Monday, July 16, 2012

Julie's Review: The Sandcastle Girls

Summary: The Sandcastle Girls is a sweeping historical love story steeped in Chris Bohjalian's Armenian heritage. When Elizabeth Endicott arrives in Aleppo, Syria she has a diploma from Mount Holyoke, a crash course in nursing, and only the most basic grasp of the Armenian language. The year is 1915 and she has volunteered on behalf of the Boston-based Friends of Armenia to help deliver food and medical aid to refugees of the Armenian genocide. There Elizabeth becomes friendly with Armen, a young Armenian engineer who has already lost his wife and infant daughter. When Armen leaves Aleppo and travels south into Egypt to join the British army, he begins to write Elizabeth letters, and comes to realize that he has fallen in love with the wealthy, young American woman who is so different from the wife he lost. Fast forward to the present day, where we meet Laura Petrosian, a novelist living in suburban New York. Although her grandparents' ornate Pelham home was affectionately nicknamed "The Ottoman Annex," Laura has never really given her Armenian heritage much thought. But when an old friend calls, claiming to have seen a newspaper photo of Laura's grandmother promoting an exhibit at a Boston museum, Laura embarks on a journey back through her family's history that reveals love, loss - and a wrenching secret that has been buried for generations.

Review: The Sandcastle Girls moved me in ways that are hard to put down. It made me thankful that humans can persevere through the worst kinds of atrocities. This story kept me up the night I finished it because I couldn't get it out of my mind. It is one that will stay with me for a long time.

We are introduced to this story by Laura Petrosian, who tells us that she wanted to write a book about her grandparents and their experiences during the Armenian genocide. Every chapter starts off with Laura's point of view on what she has found out about her grandparents involvement and then shifts point of views to Elizabeth and Armen during the genocide. With a less experienced author, this could have been a mis-step but with Mr. Bohjalian it was seamless.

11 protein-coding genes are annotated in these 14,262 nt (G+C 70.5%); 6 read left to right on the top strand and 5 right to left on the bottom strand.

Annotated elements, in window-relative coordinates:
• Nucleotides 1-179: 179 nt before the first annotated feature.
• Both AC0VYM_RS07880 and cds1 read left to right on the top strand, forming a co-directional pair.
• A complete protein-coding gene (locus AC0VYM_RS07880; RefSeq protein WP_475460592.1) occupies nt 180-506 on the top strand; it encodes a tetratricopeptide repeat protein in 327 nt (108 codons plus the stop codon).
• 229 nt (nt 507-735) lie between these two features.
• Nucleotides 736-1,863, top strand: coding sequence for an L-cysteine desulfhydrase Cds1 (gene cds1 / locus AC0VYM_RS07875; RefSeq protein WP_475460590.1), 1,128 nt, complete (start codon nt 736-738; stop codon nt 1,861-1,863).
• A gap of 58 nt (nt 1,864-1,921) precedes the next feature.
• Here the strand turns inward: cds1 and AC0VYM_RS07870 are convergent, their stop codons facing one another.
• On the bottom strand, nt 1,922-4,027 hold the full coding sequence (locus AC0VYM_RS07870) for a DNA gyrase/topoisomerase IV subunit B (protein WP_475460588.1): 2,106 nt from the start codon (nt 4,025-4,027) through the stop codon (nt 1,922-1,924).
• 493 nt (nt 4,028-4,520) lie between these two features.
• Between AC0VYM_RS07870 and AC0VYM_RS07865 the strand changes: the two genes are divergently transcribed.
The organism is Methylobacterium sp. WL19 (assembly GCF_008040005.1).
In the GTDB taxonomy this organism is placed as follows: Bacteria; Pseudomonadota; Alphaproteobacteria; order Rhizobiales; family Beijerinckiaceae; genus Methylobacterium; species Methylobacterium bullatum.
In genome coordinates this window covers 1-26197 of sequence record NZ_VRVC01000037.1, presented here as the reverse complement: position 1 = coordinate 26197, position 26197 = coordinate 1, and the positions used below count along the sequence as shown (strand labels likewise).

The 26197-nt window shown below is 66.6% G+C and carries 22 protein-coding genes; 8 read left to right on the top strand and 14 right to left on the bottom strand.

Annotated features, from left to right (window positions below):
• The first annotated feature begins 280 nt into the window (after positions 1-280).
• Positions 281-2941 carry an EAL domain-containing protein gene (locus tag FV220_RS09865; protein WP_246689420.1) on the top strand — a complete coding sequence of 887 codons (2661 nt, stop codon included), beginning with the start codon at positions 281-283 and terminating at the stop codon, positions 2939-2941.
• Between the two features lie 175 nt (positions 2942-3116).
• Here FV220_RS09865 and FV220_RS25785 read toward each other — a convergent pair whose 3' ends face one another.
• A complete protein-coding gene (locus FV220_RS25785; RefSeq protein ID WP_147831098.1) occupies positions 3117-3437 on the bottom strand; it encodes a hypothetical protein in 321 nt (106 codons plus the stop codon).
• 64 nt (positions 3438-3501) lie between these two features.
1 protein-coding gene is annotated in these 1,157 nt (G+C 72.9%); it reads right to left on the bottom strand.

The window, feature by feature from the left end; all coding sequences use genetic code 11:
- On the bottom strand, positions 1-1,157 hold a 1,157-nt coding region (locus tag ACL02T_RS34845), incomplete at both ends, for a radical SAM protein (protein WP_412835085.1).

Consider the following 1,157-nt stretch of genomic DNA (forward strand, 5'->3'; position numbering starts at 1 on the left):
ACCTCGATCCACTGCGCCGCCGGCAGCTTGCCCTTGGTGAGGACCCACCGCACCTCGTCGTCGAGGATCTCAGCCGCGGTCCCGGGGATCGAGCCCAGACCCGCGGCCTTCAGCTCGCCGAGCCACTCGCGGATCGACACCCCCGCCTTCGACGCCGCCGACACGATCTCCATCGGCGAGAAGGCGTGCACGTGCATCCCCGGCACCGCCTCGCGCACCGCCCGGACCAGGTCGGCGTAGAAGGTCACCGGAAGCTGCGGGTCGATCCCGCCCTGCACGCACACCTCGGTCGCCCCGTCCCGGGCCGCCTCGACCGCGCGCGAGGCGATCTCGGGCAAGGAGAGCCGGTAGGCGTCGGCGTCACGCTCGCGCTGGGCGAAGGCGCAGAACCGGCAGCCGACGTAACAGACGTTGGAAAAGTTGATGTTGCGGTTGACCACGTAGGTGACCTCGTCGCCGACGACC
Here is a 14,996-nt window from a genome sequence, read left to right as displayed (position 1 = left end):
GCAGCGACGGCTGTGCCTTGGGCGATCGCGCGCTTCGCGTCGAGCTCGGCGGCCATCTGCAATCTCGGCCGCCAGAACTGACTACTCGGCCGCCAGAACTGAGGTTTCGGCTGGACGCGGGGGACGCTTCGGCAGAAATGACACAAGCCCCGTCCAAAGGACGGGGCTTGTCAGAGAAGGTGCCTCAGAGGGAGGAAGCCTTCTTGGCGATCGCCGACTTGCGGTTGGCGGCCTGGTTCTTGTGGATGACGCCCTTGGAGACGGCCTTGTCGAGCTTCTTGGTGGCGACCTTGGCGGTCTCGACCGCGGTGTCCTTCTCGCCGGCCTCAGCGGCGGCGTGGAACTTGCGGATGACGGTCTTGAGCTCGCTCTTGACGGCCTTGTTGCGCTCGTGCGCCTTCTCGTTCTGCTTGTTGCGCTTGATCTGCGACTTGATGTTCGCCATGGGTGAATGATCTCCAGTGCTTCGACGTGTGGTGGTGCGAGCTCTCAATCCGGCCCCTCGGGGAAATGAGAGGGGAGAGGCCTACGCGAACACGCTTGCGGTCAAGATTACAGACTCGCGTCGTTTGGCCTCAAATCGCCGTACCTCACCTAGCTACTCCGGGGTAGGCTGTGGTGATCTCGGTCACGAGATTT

Elizabeth was a women before her time and yet she fit perfectly into her role as a caregiver to the refugees. She wanted to help where she could and put to use her limited nursing knowledge. Where she excels is when she's dealing with the women and children that have recently been marched in from various cities. She tries to help in any way she can. It is here where she befriends Nevart and a young girl, Hatoun. She goes out of her way to ensure these two are safe and taken care of. She begins to view them as family. As a reader, you wonder if this is wise on her part to become so attached.

Armen is a broken man. He is certain that both his wife and young daughter are dead, since the protection he tried to provide him didn't work. He comes to Aleppo to try to find out what happened to them. Meanwhile, he meets Elizabeth and they form a friendship based on educating each other on their backgrounds. As they grow closer, he isn't so sure that he should continue with his plan of leaving Aleppo but he is bent on revenge for the wrongs of his family.

As the story is weaved together you know that there will be tragedy on a personal level for both Elizabeth and Armen. Tragedy that neither of them will speak to any one about. Laura is an excellent narrator for she pulls the story together and adds another level of emotion.

As always Mr. Bohjalian weaves a masterful story in with the facts of the Armenian genocide. The story of the Endicott's and Petrosian's is an important one. For their granddaughter, it was about understanding her grandparents and her history.

I can't recommend this novel enough. It will break your heart and make your stomach wretch for the things that we humans do to each other in the name of religion and power. I haven't read Skeletons at the Feast yet but I'm sure it will be equal to the same emotional level as this novel.

Final Take: 5/5

The Sandcastle Girls will be out tomorrow, July 17th.



  © Blogger templates The Professional Template by 2008

Back to TOP